Dave Anderson There are really two types of Courage: Physical Courage is taking action in the face of perceived or actual physical danger.
Think about the meetings that you are typically involved in where major decisions are cast. Is there anyone in these meetings with the courage to stand against the direction of the group? Is anyone willing to take a stand against the all-too-common ego-driven, poorly constructed and potentially dangerous courses of action emerging from the process of real-time rationalization that unfolds in too many group settings?
Are you capable of putting your job on the line in opposition to choices that reflect movement away from goodness? What is it about our culture and our leadership that makes it difficult to say yes to some or all of the above? Why might I struggle to be this person that stands up against the prevailing wisdom?
These questions speak to the practical application of concepts like values, ethics and leadership. They also are barometers of organizational culture, character and the personal characteristics of your moral or social courage. It means standing up and standing out in defense of principle, even when others are standing aside.
Moral courage in an organization starts at the top, with clearly articulated values and leaders that live, act, enforce and teach those values. And of course, it goes way beyond those important issues. Hiring practices need to identify individuals that understand and have displayed moral courage in other settings.
Compensation frameworks have to be carefully crafted to reinforce values and moral courage and not to tempt or overtly encourage people to violate those values in pursuit of revenue and income.
Decision frameworks need to relentlessly challenge individuals and teams to think through potential adverse impacts and to call out cases where the risk of moving away from goodness is high. The Bottom-Line for Now: Moral courage may sound lofty and not actionable or teachable, but I would argue just the opposite.
I would also argue that it is our absolute obligation as leaders to display and foster this type of behavior and to reward examples that support moral courage and severely punish those that violate it.
Admittedly, the words are easy and the work of building or changing a culture to reflect one where moral courage is the order of the day is difficult. Hey, no one said that leading was supposed to be easy. Anyone can point fingers and make excuses. On the other hand, people worthy of being called leaders accept responsibility, make the difficult calls for the right reasons and avoid the temptations that so easily derail so many of us.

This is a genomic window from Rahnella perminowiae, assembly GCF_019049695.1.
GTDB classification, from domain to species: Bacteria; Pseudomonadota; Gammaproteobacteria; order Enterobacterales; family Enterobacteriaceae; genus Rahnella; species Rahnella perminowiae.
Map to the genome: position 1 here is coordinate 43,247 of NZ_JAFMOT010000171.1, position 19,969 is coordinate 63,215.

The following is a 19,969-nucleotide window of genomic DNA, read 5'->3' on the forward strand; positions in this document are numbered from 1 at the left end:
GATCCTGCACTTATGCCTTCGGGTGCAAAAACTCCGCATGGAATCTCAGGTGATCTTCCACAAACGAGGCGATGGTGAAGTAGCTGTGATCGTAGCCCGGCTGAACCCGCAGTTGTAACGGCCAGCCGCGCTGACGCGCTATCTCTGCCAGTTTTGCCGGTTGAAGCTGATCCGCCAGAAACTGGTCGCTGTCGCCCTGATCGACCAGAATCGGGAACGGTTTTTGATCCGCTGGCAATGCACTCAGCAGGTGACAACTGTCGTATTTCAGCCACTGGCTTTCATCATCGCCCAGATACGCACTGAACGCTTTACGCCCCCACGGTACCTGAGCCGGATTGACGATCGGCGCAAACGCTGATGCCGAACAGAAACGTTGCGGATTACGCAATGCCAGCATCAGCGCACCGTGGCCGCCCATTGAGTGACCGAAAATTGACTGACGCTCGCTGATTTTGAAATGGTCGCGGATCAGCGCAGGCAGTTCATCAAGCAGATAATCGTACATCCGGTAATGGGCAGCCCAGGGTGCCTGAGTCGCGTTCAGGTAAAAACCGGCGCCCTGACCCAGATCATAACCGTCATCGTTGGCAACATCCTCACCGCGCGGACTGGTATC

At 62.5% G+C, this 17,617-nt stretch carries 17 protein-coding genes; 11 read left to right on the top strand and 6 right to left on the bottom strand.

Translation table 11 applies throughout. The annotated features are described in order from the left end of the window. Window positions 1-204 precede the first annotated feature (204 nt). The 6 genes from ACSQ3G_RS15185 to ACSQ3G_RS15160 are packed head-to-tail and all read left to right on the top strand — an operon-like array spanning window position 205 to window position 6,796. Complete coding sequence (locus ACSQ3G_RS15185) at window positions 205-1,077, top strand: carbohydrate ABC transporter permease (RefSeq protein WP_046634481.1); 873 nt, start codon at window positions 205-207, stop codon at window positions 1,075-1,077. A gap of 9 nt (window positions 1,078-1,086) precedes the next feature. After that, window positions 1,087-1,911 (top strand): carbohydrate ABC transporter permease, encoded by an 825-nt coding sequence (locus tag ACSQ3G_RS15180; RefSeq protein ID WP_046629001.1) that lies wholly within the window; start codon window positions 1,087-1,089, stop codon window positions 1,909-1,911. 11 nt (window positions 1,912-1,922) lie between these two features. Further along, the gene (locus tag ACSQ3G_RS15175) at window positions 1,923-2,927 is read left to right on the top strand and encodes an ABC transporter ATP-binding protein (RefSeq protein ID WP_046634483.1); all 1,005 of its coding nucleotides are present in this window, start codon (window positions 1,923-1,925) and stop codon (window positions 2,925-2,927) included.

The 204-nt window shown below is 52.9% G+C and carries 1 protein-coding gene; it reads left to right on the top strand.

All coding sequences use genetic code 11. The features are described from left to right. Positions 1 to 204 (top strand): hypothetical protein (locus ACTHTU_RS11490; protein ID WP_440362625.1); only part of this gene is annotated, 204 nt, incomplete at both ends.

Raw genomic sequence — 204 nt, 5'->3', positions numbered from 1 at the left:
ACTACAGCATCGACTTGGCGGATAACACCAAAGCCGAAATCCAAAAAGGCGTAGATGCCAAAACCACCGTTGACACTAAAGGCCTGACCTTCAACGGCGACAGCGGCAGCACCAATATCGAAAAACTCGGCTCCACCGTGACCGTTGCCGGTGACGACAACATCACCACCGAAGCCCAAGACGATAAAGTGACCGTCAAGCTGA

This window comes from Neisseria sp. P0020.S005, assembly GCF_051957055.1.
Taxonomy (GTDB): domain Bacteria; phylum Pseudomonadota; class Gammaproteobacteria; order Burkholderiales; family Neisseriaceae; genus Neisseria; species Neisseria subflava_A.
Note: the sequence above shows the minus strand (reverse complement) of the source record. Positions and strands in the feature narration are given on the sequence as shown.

If you enjoyed this post, stay up to date with my latest leadership and management tips! Get it delivered straight to your inbox!A leader must possess and demonstrate moral fibre that facilitates courage. Although it can take years to build and is hard-earned, credibility can be lost in a split .
Help Wanted: Leaders with Moral Courage. Perhaps Moral courage is what separates the market leaders from the rest?
A leader must possess and demonstrate moral fibre that facilitates courage. Although it can take years to build and is hard-earned, credibility can be lost in a split . The Four Stages of Moral Development in Military Leadersi Joseph J. Thomas courage, bearing, endurance, and even appearance, can be cultivated through disciplined The four stages of moral development in leaders are compliance, moral understanding, moral maturity, and moral ambition. These stages are not new. Jan 09, · Moral leadership can be defined as distinguishing right from wrong and doing right. If you have moral leadership you are seeking the just, honest, and good in the practice of leadership. Maya Angelou once said, "Courage is the most important of all virtues, because without it we can't practice any other virtue with consistency." I.
I wonder, does morale courage slip when business declines or get stronger? Mark Allen Roberts. Godec Randall» Blog Archive» Coffee, Clear Communication. Jan 09, · Moral leadership can be defined as distinguishing right from wrong and doing right.
If you have moral leadership you are seeking the just, honest, and good in the practice of leadership. Maya Angelou once said, "Courage is the most important of all virtues, because without it we can't practice any other virtue with consistency." I.
Courage is the Key to Great Leadership. Article by: Bill Treasurer EO Speaker. Throughout the ages, people have searched for the precise alchemy of ingredients that constitute great leadership. In measured proportions, great leaders are said to demonstrate bold but reasoned judgment, spirited but calculated risk-taking and an assertive but.
The majority of discussions about Servant Leadership center around listening, empathy, emotional intelligence, character, leading with moral authority, and putting other people first in a leader’s practices..
Equally important is the characteristic of courage — courage to . Moral courage is the required leadership ingredient and responsibility to empower good leaders and prevent bad leaders.
Emboldening moral courage is the challenge.